In November, Lincoln Center announced that three of the world's biggest companies—New York City Ballet, Paris Opéra Ballet and the Bolshoi Ballet—would present a collaborative performance of George Balanchine's Jewels July 20–23 in honor of the ballet's 50th anniversary. Each company will take an act, with the Paris Opéra performing "Emeralds" and NYCB and the Bolshoi alternating performances of "Rubies" and "Diamonds." Yesterday, Lincoln Center finally announced what we've all been waiting for: the all-star cast list. (As well as rising stars–Alena Kovaleva and Jacopo Tissi, two young Bolshoi corps members, are slated to dance the leads in "Diamonds" for one performance.) Check out the list below this trailer!
The 11 facets of the Lincoln Center campus are an enormous cultural asset to New York City, and the world. Taken individually, New York City Ballet, School of American Ballet, The Juilliard School, The Chamber Music Society, Film Society, Jazz at Lincoln Center, Lincoln Center Theater, The Metropolitan Opera, New York Philharmonic, The New York Public Library for the Performing Arts and Lincoln Center for the Performing Arts offer incredible programming and advancement for the arts, appreciated by approximately six million people annually. But it's unusual for all 11 organizations to work together for a specific cause, and today they did just that.
In an open letter, these leading arts organizations laid out their case for continued funding through the National Endowment for the Arts. The Trump administration has recently threatened to dismantle government funding for the arts, including the NEA. They point to the fact that art not only touches people's souls in an essential, yet unquantifiable way, but also offers concrete, measurable benefits—such as art therapy for veterans and new business investment in neighborhoods. The letter reiterates that the NEA costs each American tax payer less than one dollar per year, a statistic backed up by multiple sources.
Interestingly, Lincoln Center organizations receive far more funding from private donors than from public funding, yet the institution still feels that it's important to preserve the NEA. The letter states:
"Government helps in targeted ways at pivotal moments, for example, by providing early funding to get projects off the ground or helping to create or expand promising initiatives to achieve greater reach and impact. [...] But because it is so successful and its imprimatur so prestigious, every dollar the NEA contributes leads to nine additional dollars being donated from other sources." [Emphasis ours.]
It's heartening to see major institutions, which don't lack in donor support, point out that smaller groups live and die by small grants from the NEA. While Lincoln Center certainly won't fold due to government budget cuts, thousands of smaller organizations very well could—including regional dance companies, new choreography projects and funding for residencies. And the 11 organizations at Lincoln Center think American society will be worse off for such a loss.
No matter how jaded us New Yorkers get, visiting Lincoln Center can be downright magical. The stunning fountain, the lights on the balcony of the Koch Theater—it all adds up to let you know you're in a place where art is important. If you've always wanted to peel back the proverbial curtain on one of the city's art meccas, now's your chance. You can follow New York City Ballet principal Megan Fairchild, or watch a class at the School of American Ballet, during Lincoln Center's first ever Day in the Life broadcast. The live stream will happen on October 7 via Facebook Live, giving us just enough time to recover from World Ballet Day before we binge again.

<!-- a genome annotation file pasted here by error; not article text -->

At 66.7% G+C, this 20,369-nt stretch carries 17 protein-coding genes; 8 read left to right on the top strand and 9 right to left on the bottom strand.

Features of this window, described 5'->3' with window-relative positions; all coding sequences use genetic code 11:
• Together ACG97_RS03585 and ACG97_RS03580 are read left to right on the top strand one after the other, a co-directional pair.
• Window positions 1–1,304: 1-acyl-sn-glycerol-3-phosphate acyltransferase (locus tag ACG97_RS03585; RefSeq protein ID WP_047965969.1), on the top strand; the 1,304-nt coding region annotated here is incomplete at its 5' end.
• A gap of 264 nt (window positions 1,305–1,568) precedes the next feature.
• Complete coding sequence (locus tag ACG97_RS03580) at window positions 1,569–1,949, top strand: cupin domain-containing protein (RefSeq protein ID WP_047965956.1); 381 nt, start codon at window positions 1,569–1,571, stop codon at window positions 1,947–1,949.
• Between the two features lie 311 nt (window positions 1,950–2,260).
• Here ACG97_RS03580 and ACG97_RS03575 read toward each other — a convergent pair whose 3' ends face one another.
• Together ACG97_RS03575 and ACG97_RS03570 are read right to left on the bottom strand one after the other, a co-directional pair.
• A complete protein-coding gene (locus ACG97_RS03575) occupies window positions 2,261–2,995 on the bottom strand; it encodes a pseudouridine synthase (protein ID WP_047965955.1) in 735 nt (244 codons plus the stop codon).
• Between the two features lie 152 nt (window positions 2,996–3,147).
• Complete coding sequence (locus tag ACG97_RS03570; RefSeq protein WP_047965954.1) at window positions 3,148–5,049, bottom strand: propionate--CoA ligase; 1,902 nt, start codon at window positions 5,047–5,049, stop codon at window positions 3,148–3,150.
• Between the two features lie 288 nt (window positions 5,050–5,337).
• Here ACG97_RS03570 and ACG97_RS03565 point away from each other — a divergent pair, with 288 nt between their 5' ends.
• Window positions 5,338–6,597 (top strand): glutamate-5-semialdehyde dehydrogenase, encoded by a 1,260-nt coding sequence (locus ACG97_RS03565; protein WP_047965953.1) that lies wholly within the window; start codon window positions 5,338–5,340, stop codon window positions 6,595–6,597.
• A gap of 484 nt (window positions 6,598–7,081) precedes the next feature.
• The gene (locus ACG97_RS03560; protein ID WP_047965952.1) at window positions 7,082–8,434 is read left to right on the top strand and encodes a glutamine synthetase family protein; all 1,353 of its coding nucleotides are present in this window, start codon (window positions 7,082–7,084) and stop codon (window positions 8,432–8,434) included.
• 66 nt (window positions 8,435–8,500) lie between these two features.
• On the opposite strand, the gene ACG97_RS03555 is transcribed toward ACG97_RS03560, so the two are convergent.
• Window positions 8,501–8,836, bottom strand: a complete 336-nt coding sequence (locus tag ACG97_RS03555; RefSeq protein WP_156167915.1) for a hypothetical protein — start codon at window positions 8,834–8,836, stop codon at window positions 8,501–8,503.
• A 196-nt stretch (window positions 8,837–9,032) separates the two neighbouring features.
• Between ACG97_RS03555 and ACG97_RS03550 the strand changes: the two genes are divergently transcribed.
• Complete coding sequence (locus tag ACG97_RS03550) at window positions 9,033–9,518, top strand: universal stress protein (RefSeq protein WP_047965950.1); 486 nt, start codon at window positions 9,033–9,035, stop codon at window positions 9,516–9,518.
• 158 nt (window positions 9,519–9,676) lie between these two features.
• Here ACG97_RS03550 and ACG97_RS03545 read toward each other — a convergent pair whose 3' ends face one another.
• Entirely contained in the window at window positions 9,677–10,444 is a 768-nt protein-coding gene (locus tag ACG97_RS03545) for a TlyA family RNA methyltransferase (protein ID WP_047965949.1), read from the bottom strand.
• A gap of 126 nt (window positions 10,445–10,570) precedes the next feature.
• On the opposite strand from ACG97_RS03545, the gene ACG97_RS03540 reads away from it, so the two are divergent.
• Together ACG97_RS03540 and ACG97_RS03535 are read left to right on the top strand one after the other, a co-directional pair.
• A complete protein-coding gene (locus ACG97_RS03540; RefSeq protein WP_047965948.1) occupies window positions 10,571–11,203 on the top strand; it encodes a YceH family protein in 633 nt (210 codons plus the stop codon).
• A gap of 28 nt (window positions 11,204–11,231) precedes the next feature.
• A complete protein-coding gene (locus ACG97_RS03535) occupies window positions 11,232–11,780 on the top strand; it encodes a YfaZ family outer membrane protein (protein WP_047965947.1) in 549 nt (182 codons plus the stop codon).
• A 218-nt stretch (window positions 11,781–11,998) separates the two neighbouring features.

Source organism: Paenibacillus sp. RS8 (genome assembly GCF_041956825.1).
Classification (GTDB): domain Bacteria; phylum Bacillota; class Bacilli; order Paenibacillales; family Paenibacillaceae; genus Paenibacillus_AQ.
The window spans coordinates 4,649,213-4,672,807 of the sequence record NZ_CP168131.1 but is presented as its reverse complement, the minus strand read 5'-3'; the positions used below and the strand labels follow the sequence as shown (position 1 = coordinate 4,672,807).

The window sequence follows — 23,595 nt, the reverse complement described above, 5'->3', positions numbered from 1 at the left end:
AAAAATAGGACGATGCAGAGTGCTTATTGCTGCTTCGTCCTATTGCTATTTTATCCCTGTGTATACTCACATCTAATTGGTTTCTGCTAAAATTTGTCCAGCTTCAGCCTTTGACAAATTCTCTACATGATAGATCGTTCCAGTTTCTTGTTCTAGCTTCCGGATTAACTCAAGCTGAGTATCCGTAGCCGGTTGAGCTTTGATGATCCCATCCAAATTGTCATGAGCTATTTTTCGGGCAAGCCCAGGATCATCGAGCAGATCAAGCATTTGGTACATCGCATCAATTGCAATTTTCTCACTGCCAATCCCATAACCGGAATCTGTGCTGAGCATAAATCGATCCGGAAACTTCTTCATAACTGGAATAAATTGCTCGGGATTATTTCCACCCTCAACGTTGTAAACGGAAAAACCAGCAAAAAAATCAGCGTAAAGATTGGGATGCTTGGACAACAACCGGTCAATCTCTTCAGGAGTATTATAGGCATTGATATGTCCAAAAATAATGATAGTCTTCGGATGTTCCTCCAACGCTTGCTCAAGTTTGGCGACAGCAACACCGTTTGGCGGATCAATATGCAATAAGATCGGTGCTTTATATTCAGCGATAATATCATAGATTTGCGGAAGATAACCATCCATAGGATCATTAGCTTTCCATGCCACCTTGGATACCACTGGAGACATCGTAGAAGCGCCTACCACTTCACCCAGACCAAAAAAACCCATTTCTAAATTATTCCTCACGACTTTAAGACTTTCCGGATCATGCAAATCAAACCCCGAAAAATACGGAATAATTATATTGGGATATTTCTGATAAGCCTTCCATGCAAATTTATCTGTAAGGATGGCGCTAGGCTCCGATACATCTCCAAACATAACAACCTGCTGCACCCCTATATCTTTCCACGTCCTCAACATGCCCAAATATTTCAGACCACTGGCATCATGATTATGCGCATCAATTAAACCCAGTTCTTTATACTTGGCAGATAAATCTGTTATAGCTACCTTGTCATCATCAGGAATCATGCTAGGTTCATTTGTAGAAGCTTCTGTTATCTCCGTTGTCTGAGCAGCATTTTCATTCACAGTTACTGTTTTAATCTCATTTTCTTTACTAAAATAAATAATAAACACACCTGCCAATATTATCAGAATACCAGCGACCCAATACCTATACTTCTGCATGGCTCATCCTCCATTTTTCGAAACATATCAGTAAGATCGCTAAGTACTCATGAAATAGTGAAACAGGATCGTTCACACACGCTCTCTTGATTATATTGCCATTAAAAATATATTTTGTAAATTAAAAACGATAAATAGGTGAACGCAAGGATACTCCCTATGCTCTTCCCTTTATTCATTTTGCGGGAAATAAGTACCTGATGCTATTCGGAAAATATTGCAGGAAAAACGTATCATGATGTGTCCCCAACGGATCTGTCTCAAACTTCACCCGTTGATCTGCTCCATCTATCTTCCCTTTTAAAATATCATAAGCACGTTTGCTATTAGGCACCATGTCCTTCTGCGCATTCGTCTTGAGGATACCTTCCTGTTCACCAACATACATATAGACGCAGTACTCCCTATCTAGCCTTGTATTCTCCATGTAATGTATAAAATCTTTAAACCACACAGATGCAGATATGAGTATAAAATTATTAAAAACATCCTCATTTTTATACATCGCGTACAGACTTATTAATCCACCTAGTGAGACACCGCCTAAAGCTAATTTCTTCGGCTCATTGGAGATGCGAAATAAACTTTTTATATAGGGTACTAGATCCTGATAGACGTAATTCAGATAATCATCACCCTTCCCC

The program will feature all 11 performing arts organizations that complete the Lincoln Center campus. Balletomanes will of course be familiar with The Metropolitan Opera (where American Ballet Theatre performs), New York City Ballet at the Koch Theater and School of American Ballet. But Lincoln Center also includes The Chamber Music Society of Lincoln Center, Film Society of Lincoln Center, Jazz at Lincoln Center, The Juilliard School, Lincoln Center Theater, Lincoln Ristorante, New York Philharmonic and The New York Public Library for the Performing Arts! This incredible lineup will be featured through a series of interviews and day-in-the-life episodes.
We can't wait!
For so many dancers, The Nutcracker is how they get their first glimpse of the ballet world. And for audiences who flock to the theater year after year to see their favorite version, it always somehow manages to keep its magical quality.
Today, Lincoln Center will bring a little of that holiday magic to approximately 400,000 members of the U.S. Armed Forces and their families, with a broadcast of New York City Ballet's George Balanchine’s The Nutcracker. The production was originally released as part of the new Lincoln Center at the Movies: Great American Dance series (which also brought performances by San Francisco Ballet, Alvin Ailey American Dance Theater and Ballet Hispanico to the big screen this year).
Now, it will be broadcast via the American Forces Network to military bases all over the world—everywhere from Afghanistan and Iraq to the Philippines and Japan—and on Naval ships outside U.S. waters. The film will feature a behind-the-scenes segment and online interactive guide in addition to the performance, and will bring some comfort and seasonal spirit to those who are far away from home.
Sometimes we forget how much our performances mean to people. Next time you feel like you can’t possibly dance the snow scene one more time, it's worth thinking about the people you're bringing joy to every time you step onstage. Happy holidays!